Following the completion of his degree Graham returned to the USA, where he continues to curate and host spoken word nights. A collection of his poems – Filthy Jerry's Guide to Parking Lots – was published by Babel/Salvage in 2013.
Freeway Park were kind enough to let us use their track 'Little Fear of Drowning' as the title music for The Crunch podcast. You can listen to it in full by using the embedded SoundCloud player above.
But don't just stop there! Check out the other songs on their SoundCloud profile too – and like them/follow them/become their friend on Facebook and Twitter.
In Issue #0's podcast, Rhys spoke a little about rediscovering one of his favourite writers – the prose poet Louis Jenkins – as a result of moving house, Richard recommended a collection of passionate and elegantly written essays from Tom Sleigh, and Adam took the opportunity to ask Richard a few questions about his debut poetry collection 'Little Man'.
North of the Cities – Louis Jenkins
Will O' The Wisp Books, 2007
The meta-fiction poems collected in North of the Cities perfectly typify the contemporary prose poem: a snapshot of everyday life laced with sardonic humour that strives for sonorous effect. But Louis Jenkins is, perhaps above all, a fantastic storyteller; "all poetry," he says, "comes down to storytelling. This is what happened. This is what it's like to be a live human being. You tell that story the best way you can."
North of the Cities is available to buy from willothewispbooks.com
Rhys wrote a longer introduction to Louis Jenkins' poetry for Everything But A Mis-Print back in 2011. You can read it here: rhysowainwilliams.com/blog/an-introduction-to-louis-jenkins
Interview with a Ghost – Tom Sleigh
Graywolf Press, 2011
In Interview with a Ghost, Tom Sleigh investigates poetry from the vantage point of his conviction that "while art and life are separable, they aren't separate." With passion and erudition, his essays explore issues of self-hood that are often assumed but not adequately confronted by contemporary poetry – namely, what it means to employ the first person in a poem, the elusive "I" with all of its freighted aesthetic and psychological implications.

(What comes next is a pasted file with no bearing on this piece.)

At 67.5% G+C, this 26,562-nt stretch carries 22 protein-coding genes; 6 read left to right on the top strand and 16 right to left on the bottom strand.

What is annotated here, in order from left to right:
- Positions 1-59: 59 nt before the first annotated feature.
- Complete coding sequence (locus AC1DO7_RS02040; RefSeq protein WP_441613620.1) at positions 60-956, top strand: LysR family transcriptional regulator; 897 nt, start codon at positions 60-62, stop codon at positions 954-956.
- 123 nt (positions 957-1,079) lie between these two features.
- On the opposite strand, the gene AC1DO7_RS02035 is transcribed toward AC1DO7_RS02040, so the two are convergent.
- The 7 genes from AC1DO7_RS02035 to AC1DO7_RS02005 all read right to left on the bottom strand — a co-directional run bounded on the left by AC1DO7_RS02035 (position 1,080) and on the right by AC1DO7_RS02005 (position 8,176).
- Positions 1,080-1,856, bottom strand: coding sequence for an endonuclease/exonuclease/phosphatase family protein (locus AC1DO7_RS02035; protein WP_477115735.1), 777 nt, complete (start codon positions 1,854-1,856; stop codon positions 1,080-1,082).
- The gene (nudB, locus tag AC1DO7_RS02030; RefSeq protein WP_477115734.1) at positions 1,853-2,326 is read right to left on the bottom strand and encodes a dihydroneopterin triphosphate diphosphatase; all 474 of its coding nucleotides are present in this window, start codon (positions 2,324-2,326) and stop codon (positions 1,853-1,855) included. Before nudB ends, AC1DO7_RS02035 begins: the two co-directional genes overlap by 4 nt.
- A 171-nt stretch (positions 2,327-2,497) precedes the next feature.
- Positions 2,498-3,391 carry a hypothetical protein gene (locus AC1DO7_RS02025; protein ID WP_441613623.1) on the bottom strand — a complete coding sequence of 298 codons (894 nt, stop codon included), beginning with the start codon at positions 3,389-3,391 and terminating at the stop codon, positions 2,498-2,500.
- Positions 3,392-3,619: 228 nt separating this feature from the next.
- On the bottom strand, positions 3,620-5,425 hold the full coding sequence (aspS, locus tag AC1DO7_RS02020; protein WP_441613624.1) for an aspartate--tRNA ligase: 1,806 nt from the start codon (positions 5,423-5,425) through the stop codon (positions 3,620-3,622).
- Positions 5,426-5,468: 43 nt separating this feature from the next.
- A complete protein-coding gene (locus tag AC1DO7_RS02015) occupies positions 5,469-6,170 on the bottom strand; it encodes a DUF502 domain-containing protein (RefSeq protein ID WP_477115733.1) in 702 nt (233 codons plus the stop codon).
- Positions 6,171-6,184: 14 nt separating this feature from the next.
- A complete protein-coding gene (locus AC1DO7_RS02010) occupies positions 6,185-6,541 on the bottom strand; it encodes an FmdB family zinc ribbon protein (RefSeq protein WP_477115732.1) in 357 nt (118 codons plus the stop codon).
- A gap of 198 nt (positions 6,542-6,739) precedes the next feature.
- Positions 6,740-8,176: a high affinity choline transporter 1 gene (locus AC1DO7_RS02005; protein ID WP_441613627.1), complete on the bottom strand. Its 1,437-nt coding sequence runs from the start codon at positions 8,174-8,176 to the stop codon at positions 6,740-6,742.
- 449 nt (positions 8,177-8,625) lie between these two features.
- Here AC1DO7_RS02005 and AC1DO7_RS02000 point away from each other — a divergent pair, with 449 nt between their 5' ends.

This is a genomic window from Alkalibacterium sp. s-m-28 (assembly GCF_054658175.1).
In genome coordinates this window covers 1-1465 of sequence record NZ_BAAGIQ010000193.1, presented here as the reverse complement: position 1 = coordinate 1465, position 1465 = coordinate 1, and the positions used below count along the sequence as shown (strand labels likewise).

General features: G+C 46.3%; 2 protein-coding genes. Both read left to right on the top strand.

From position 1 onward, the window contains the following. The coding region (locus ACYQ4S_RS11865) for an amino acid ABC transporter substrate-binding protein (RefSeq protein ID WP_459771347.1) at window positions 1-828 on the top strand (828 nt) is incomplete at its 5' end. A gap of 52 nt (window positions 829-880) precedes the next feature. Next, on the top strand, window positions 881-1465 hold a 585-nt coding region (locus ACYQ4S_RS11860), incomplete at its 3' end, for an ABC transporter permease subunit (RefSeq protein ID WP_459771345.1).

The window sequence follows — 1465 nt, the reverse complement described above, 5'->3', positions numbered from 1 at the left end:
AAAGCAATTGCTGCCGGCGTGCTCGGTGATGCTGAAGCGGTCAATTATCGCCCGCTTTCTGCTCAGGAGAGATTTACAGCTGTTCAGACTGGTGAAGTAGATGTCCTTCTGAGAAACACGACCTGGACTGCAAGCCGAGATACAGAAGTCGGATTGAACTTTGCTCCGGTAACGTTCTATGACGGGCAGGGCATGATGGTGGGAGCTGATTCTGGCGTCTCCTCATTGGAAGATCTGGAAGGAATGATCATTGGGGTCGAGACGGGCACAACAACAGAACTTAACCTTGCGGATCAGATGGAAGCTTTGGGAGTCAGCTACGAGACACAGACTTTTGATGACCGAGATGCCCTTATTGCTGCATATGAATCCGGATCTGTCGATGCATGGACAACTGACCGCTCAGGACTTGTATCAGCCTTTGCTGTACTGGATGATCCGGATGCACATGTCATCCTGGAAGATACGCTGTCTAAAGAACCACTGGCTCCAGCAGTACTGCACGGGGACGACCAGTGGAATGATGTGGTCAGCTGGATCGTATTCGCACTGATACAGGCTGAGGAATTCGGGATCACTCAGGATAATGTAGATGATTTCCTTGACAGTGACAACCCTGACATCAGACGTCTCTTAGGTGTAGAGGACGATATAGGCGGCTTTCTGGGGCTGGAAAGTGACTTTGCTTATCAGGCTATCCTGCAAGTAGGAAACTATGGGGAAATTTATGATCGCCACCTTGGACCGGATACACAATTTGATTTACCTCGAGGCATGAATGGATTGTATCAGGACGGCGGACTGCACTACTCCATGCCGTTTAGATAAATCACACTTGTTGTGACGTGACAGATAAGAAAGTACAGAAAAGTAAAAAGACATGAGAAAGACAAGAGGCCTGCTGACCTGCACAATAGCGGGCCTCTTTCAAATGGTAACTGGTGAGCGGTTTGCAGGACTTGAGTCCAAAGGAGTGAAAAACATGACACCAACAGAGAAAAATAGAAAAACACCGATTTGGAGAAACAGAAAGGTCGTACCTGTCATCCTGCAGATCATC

The works of poets – including Anne Bradstreet, Sir Walter Raleigh, Robert Lowell, Thom Gunn, Seamus Heaney, and Frank Bidart – are examined, as are Sleigh's own poems in the contexts of his own history and sickness.
Interview with a Ghost is available to buy from graywolfpress.org
Little Man – Richard James Jones
Parthian Books, 2014
Though none of us intend for The Crunch to become a vehicle for our own egos, it seemed remiss to not ask our very own Richard James Jones about the process of writing, editing and launching his debut collection Little Man, especially as it was the book that Adam had most recently been reading.
So we did.
Published by Parthian Books towards the end of last year, Little Man was soon selected as one of the Scottish Poetry Library's recommended titles – alongside work by poets such as Carol Ann Duffy, Simon Armitage, Michael Longley and John Burnside.
Little Man is available to buy from parthianbooks.com
To hear what we said about these books in the 'What We're Reading' segment of the Issue #0 podcast, go here: crunchpoetry.com/issue-0.html
Welcome to crunchpoetry.com, home to The Crunch – a new multimedia poetry magazine, comprising an online repository of videos and a monthly podcast.
This project has actually been a few years in the making. When our open mic night came to an end in 2012, the idea was always to keep The Crunch going in one way or another. After exploring the possibilities of chapbooks, anthologies and other print-based media, the decision was made to instead keep The Crunch in the realms of the audiovisual.
We recorded our first test video in March 2014 and now, 18 months later, are ready to launch our first full issue. You can learn more about the development of the project by listening to our Issue #0 podcast here.
We'd like to express our thanks to Ian Gregson and Nia Davies, our first two feature poets, for supporting the project when it was still really just a concept. And also thanks to Graham Isaac, original Crunch co-founder, and his band Freeway Park for providing music for the podcast.
Issues #0 and #1 of The Crunch are available right now. Head over to our Archive page to check them out.